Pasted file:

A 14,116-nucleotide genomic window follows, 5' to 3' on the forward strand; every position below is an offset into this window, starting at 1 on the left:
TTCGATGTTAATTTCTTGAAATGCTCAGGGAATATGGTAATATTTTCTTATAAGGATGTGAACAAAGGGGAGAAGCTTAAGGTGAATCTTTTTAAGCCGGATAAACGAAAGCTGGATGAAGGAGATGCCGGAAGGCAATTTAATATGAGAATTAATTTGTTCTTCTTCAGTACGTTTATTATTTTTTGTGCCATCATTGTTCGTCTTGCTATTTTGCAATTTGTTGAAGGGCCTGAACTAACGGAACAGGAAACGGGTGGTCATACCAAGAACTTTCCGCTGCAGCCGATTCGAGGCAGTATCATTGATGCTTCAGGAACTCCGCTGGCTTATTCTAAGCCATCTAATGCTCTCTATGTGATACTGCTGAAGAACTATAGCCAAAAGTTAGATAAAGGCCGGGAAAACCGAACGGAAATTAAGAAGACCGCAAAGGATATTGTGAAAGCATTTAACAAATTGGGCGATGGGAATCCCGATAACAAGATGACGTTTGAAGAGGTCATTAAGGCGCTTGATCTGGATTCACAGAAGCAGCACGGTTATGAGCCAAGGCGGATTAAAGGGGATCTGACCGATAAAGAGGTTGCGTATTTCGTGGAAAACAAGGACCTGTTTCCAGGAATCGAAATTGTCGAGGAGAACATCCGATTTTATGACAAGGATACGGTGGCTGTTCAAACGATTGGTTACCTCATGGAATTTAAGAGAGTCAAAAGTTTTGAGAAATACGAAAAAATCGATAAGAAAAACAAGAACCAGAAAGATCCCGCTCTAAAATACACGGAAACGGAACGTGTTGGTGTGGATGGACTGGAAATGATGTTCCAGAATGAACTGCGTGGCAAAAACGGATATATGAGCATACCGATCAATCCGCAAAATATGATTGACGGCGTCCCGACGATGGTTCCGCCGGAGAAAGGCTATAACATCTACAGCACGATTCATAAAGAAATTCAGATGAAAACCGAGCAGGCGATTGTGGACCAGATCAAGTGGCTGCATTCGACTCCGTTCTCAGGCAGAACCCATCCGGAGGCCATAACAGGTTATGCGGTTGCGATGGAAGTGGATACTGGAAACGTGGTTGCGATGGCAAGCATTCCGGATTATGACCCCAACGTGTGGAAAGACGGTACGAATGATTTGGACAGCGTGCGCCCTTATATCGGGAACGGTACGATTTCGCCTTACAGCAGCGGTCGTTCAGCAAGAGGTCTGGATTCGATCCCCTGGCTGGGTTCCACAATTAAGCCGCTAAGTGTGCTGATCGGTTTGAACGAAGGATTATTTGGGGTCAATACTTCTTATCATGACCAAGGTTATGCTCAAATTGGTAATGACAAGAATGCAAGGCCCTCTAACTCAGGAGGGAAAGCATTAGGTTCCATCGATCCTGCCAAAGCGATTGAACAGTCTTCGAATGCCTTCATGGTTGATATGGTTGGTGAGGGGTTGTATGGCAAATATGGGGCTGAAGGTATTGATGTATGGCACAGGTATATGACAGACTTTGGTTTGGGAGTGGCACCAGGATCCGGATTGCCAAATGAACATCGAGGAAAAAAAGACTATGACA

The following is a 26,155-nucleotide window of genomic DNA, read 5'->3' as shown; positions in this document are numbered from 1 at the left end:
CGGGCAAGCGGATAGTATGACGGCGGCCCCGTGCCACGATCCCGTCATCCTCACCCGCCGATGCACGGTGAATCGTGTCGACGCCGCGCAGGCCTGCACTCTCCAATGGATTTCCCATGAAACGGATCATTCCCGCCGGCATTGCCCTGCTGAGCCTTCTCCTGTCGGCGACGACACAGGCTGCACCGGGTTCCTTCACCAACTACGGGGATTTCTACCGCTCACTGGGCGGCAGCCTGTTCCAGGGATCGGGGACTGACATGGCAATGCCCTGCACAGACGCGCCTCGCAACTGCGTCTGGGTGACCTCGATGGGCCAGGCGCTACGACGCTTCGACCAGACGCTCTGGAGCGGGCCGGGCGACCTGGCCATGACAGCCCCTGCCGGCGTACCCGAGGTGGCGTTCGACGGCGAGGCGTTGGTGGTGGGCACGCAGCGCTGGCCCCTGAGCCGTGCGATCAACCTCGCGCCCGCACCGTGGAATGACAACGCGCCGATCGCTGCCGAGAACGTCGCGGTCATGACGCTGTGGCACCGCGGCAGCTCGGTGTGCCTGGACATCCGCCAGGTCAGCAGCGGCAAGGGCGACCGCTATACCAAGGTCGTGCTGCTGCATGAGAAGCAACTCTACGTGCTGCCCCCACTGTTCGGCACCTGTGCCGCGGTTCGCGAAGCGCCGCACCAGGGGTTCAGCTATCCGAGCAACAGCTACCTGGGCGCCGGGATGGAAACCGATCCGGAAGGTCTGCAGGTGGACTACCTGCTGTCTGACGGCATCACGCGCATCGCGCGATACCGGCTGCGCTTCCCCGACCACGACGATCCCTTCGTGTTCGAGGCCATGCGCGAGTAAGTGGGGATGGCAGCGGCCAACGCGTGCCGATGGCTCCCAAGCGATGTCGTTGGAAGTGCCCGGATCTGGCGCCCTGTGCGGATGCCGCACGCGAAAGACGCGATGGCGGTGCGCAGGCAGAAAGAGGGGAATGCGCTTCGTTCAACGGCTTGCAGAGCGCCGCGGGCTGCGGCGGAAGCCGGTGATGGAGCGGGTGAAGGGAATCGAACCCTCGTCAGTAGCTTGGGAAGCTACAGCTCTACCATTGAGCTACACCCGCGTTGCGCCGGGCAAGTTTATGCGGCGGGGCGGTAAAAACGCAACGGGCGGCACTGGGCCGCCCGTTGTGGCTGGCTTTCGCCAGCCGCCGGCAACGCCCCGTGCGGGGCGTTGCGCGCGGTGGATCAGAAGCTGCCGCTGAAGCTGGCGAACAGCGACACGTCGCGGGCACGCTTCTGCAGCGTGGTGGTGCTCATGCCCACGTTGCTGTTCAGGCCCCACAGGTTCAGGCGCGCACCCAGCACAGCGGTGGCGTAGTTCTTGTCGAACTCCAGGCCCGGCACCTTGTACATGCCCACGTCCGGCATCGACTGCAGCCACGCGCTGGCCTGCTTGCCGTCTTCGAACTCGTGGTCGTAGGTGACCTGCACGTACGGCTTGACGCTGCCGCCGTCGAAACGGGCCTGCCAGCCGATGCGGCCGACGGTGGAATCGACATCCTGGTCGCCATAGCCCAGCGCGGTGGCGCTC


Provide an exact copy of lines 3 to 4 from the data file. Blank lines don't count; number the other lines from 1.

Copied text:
The following is a 26,155-nucleotide window of genomic DNA, read 5'->3' as shown; positions in this document are numbered from 1 at the left end:
CGGGCAAGCGGATAGTATGACGGCGGCCCCGTGCCACGATCCCGTCATCCTCACCCGCCGATGCACGGTGAATCGTGTCGACGCCGCGCAGGCCTGCACTCTCCAATGGATTTCCCATGAAACGGATCATTCCCGCCGGCATTGCCCTGCTGAGCCTTCTCCTGTCGGCGACGACACAGGCTGCACCGGGTTCCTTCACCAACTACGGGGATTTCTACCGCTCACTGGGCGGCAGCCTGTTCCAGGGATCGGGGACTGACATGGCAATGCCCTGCACAGACGCGCCTCGCAACTGCGTCTGGGTGACCTCGATGGGCCAGGCGCTACGACGCTTCGACCAGACGCTCTGGAGCGGGCCGGGCGACCTGGCCATGACAGCCCCTGCCGGCGTACCCGAGGTGGCGTTCGACGGCGAGGCGTTGGTGGTGGGCACGCAGCGCTGGCCCCTGAGCCGTGCGATCAACCTCGCGCCCGCACCGTGGAATGACAACGCGCCGATCGCTGCCGAGAACGTCGCGGTCATGACGCTGTGGCACCGCGGCAGCTCGGTGTGCCTGGACATCCGCCAGGTCAGCAGCGGCAAGGGCGACCGCTATACCAAGGTCGTGCTGCTGCATGAGAAGCAACTCTACGTGCTGCCCCCACTGTTCGGCACCTGTGCCGCGGTTCGCGAAGCGCCGCACCAGGGGTTCAGCTATCCGAGCAACAGCTACCTGGGCGCCGGGATGGAAACCGATCCGGAAGGTCTGCAGGTGGACTACCTGCTGTCTGACGGCATCACGCGCATCGCGCGATACCGGCTGCGCTTCCCCGACCACGACGATCCCTTCGTGTTCGAGGCCATGCGCGAGTAAGTGGGGATGGCAGCGGCCAACGCGTGCCGATGGCTCCCAAGCGATGTCGTTGGAAGTGCCCGGATCTGGCGCCCTGTGCGGATGCCGCACGCGAAAGACGCGATGGCGGTGCGCAGGCAGAAAGAGGGGAATGCGCTTCGTTCAACGGCTTGCAGAGCGCCGCGGGCTGCGGCGGAAGCCGGTGATGGAGCGGGTGAAGGGAATCGAACCCTCGTCAGTAGCTTGGGAAGCTACAGCTCTACCATTGAGCTACACCCGCGTTGCGCCGGGCAAGTTTATGCGGCGGGGCGGTAAAAACGCAACGGGCGGCACTGGGCCGCCCGTTGTGGCTGGCTTTCGCCAGCCGCCGGCAACGCCCCGTGCGGGGCGTTGCGCGCGGTGGATCAGAAGCTGCCGCTGAAGCTGGCGAACAGCGACACGTCGCGGGCACGCTTCTGCAGCGTGGTGGTGCTCATGCCCACGTTGCTGTTCAGGCCCCACAGGTTCAGGCGCGCACCCAGCACAGCGGTGGCGTAGTTCTTGTCGAACTCCAGGCCCGGCACCTTGTACATGCCCACGTCCGGCATCGACTGCAGCCACGCGCTGGCCTGCTTGCCGTCTTCGAACTCGTGGTCGTAGGTGACCTGCACGTACGGCTTGACGCTGCCGCCGTCGAAACGGGCCTGCCAGCCGATGCGGCCGACGGTGGAATCGACATCCTGGTCGCCATAGCCCAGCGCGGTGGCGCTC